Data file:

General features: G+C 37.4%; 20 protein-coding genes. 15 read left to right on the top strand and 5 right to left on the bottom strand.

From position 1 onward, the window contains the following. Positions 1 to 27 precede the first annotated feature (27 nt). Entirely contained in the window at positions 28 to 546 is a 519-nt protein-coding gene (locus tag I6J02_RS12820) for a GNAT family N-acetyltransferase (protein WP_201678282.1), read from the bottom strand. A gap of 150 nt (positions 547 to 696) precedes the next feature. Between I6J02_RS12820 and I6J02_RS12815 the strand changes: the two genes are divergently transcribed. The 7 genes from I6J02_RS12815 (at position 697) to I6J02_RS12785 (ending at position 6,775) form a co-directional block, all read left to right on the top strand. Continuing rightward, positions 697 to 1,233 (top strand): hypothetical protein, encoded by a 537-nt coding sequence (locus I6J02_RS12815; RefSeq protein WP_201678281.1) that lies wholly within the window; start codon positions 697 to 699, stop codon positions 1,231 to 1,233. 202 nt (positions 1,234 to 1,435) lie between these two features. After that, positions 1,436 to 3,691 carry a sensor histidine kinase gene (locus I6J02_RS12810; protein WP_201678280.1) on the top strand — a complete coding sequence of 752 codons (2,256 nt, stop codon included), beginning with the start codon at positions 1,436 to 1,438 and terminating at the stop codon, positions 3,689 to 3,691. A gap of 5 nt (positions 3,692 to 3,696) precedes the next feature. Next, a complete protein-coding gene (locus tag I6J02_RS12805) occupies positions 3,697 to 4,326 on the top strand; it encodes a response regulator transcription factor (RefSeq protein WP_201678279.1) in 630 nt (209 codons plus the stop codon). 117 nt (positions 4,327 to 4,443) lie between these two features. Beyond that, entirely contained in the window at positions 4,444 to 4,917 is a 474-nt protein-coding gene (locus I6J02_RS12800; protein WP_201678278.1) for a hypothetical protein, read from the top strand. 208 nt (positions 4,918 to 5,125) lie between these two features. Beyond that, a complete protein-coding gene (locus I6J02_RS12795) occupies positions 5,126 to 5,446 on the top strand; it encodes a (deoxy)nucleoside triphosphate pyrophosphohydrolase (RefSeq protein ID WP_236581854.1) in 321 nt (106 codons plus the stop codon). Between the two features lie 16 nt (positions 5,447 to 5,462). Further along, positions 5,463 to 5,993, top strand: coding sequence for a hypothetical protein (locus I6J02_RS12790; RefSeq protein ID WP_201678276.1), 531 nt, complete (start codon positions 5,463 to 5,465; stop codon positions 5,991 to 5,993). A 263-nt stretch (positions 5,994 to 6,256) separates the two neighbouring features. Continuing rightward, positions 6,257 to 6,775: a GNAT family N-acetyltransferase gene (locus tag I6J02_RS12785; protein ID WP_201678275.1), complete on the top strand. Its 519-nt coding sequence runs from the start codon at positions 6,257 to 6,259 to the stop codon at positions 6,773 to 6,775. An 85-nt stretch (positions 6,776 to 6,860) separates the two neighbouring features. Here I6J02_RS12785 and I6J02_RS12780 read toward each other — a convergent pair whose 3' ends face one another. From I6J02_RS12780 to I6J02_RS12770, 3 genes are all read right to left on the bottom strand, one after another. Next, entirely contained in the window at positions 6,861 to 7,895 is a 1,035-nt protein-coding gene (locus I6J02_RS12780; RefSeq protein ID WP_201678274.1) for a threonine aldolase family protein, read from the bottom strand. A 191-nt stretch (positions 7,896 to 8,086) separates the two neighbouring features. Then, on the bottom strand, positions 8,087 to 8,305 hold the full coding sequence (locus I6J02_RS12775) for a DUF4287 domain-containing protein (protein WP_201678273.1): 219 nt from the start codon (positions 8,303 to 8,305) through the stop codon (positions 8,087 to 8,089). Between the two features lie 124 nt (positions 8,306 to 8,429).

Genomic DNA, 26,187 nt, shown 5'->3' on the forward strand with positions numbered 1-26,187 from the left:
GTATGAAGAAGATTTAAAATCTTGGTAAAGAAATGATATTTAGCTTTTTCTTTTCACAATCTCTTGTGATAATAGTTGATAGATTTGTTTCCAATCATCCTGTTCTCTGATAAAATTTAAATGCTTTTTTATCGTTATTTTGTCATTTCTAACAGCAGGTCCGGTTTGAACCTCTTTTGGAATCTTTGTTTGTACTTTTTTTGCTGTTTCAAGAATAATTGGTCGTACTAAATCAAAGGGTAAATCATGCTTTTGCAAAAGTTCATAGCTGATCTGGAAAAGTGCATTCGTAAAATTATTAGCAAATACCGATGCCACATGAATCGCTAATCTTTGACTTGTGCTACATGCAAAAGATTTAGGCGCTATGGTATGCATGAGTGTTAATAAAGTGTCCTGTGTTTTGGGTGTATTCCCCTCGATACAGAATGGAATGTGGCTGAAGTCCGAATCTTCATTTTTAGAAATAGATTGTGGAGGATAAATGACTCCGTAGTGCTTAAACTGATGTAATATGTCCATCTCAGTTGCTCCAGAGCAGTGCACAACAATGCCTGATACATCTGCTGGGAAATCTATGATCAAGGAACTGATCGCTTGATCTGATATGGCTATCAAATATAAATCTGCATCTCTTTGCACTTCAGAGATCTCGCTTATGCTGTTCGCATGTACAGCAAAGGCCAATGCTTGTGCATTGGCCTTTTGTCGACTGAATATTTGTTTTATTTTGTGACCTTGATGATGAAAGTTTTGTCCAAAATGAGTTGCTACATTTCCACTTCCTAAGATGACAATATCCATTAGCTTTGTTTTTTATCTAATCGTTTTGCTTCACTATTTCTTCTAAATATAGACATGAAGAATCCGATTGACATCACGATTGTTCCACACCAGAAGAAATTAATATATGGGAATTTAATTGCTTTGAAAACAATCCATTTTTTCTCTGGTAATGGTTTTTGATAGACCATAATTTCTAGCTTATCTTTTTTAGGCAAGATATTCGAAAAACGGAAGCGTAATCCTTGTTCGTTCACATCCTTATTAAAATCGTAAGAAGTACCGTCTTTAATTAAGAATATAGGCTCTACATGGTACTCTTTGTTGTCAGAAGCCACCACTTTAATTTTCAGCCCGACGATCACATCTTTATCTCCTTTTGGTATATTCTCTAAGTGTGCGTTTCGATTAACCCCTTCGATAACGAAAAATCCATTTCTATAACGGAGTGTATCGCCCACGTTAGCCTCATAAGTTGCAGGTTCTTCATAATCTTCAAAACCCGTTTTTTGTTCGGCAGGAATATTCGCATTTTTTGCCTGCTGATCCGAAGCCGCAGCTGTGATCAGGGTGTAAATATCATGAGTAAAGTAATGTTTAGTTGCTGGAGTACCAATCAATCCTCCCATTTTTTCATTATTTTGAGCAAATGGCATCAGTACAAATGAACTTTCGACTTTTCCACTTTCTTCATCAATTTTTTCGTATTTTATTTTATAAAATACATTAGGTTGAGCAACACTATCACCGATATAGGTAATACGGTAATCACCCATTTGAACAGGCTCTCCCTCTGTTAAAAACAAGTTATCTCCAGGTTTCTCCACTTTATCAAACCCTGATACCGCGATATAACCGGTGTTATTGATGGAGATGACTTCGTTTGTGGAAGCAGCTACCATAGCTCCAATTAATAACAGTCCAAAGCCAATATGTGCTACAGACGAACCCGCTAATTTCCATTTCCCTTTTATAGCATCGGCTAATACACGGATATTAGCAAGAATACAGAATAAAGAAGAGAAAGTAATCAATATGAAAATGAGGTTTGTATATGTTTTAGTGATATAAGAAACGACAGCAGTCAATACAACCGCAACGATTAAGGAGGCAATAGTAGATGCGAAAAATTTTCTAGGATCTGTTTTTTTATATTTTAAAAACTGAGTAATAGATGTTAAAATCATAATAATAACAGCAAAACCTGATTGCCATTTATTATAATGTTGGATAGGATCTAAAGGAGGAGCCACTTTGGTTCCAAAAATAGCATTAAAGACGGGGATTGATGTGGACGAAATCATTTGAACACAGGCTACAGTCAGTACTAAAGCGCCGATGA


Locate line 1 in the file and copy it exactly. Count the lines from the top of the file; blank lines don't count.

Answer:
General features: G+C 37.4%; 20 protein-coding genes. 15 read left to right on the top strand and 5 right to left on the bottom strand.